and its associated uncertainty quantification. The limit
corresponds to no uncertainty, because the likelihood function and the probability distribution collapse to a delta function peaked at the optimal parameter values that minimize the loss function. The limit
instead corresponds to a likelihood function that adds no information to reduce the uncertainty and the posterior distribution *ρ*(** C**) is equal to the prior one

*ρ*

_{0}(

**). Thus, must take finite values between zero and infinity, if the likelihood function is to add useful information.**

*C***C**

^{∗}denote the parameter values for which the loss function has its global minimum and

**C**denote any other set of parameter values. It is then the case that

*ρ*(

**C**) is smaller than

*ρ*(

**C**

^{∗}) for any

**C**,

Hence, the most probable value of the probability distribution is achieved at the minimum of the loss function independent of for a uniform prior distribution.

As mentioned in section 3, it is convenient to set the hyperparameter to be equal to the minimum of the loss function . This choice satisfies two key requirements. First, the uncertainties of parameters should be independent of the units of the loss function. Second, the hyperparameter should be larger the larger the loss function , because the latter is a measure of the parameterization bias and the former should be larger if there is more uncertainty about acceptable parameter values.

In practice it is seldom possible to find the global minimum of
and instead we adopt a “best guess” of the optimal parameters
and set
. Since
, our choice is conservative because a larger
corresponds to *more* uncertainty.

## Appendix E: Random Walk Markov Chain Monte Carlo

*C*_{i}in such a way that, as more and more sample values are produced, the distribution of values more closely approximates the joint parameter probability distribution of the parameters. At each iteration, the algorithm picks a candidate parameter set for the next sample value based on the current sample value. Then, with some probability, the candidate parameter set is either accepted (in which case the candidate value is used in the next iteration) or rejected (in which case the candidate value is discarded, and current values reused in the next iteration). The criterion for acceptance and its relation to the probability distribution is best described by sketching the algorithm:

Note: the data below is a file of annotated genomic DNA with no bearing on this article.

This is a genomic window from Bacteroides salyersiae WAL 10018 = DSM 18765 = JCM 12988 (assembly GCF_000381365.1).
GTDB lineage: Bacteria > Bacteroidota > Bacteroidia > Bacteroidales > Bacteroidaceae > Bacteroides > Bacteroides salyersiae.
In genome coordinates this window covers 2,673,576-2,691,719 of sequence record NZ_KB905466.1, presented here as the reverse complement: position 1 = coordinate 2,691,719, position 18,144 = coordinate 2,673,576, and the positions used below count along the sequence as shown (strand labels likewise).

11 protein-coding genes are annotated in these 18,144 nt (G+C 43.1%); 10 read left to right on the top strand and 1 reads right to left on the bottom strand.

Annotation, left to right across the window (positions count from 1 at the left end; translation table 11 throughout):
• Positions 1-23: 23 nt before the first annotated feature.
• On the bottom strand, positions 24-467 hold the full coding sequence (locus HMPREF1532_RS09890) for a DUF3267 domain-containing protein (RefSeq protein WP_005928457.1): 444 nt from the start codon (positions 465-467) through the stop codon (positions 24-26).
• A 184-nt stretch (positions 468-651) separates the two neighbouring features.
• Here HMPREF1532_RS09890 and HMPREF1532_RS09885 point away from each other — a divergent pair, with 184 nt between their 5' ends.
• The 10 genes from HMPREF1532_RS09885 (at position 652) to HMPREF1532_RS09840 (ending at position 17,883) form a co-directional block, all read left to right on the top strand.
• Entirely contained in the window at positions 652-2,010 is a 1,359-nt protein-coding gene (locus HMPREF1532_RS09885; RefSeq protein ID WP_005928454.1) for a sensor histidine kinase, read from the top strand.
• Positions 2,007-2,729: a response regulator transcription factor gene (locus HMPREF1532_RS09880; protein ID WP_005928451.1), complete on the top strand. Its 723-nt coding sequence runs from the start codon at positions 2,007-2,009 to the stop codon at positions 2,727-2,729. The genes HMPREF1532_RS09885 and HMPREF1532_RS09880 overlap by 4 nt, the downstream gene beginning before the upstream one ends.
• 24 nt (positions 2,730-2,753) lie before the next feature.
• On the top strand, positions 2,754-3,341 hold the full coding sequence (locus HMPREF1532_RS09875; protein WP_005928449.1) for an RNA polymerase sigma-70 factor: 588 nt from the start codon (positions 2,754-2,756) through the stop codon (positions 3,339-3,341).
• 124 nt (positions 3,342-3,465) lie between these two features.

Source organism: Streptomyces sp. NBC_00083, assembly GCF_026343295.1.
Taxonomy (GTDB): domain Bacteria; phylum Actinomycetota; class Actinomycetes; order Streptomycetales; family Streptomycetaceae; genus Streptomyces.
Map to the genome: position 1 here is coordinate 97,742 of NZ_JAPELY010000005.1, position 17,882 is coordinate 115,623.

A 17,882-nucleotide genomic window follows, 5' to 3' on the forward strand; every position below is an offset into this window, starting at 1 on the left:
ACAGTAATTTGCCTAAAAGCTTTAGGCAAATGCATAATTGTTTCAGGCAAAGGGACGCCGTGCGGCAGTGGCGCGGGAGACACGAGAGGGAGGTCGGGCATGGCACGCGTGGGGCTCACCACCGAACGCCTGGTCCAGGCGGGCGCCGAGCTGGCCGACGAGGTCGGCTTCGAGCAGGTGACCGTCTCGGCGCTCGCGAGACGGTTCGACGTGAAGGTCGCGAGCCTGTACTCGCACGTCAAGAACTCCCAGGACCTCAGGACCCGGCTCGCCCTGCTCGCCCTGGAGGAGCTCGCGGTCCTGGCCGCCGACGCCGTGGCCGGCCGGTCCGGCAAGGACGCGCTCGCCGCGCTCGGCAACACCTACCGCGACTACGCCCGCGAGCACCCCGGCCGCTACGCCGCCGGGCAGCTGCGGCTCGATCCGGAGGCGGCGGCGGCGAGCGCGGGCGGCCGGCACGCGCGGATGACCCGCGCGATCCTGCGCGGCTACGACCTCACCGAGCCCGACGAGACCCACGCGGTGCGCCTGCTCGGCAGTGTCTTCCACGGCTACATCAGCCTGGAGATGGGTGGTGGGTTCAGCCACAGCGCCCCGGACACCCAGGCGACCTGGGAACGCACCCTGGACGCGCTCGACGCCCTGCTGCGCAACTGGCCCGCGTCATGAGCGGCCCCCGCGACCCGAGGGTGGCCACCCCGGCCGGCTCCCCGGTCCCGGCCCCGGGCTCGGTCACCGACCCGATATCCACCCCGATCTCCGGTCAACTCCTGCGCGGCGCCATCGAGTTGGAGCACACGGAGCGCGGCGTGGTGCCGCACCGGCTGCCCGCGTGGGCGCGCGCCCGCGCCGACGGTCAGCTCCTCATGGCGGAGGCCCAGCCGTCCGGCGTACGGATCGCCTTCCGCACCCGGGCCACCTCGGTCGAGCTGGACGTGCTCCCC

- Choose a set of initial parameter values
*C*_{0}. We pick our best guess at the set of values that minimize the log-likelihood function as estimated from standard minimization techniques. - Choose a new set of candidate parameters by adding a Gaussian random variable with mean zero and covariance matrix Σ to the initial set,
. The algorithm is guaranteed to work
*independently*of the choice of Σ as long as it is nonzero and does not vary throughout the random walk. However, suitable choices can speed up convergence and will be discussed below. - Calculate
. This is a measure of how much more likely
is relative to
*C*_{0}. - Draw a random variable from the interval [0, 1], for example, calculate
. If
accept the new parameter values and set
. Otherwise reject the new parameter values
. This is the “accept/reject” step. Note that if Δ
*ℓ*> 0, that is, if the proposed parameter produces a smaller output in the negative log-likelihood function, the proposal is always accepted. - Repeat steps 2–4, replacing
*C*_{0}→*C*_{i}and*C*_{1}→*C*_{i + 1}, to generate a sequence for*C*_{i}of parameter values.

The sequence of parameter values generated by the algorithm can then be used to construct any statistics of the probability distribution 18, including empirical distributions, marginal distributions, and joint distributions. In the context of KPP it can generate the uncertainty of the temperature value at any depth and time as well as the uncertainty of the boundary layer depth at a given time.

To guide the choice of an appropriate value for Σ, one diagnoses the “number of independent samples” by using approximations of the correlation length as described by Sokal (1997). If Σ is too small, then the acceptance rate is too large since each candidate parameter is barely any different from the original one. Too large a Σ yields too low acceptance rates. To find an appropriate compromise we perform a preliminary random walk and estimate the covariance matrix of the resulting distribution. We then set Σ equal to this covariance matrix.

Last, in order to sample parameters within a finite domain, we artificially make the parameter space periodic and the random walk is therefore guaranteed to never leave the desired domain.

## Open Research

# Data Availability Statement

Code and data may be found via figshare at Souza (2020).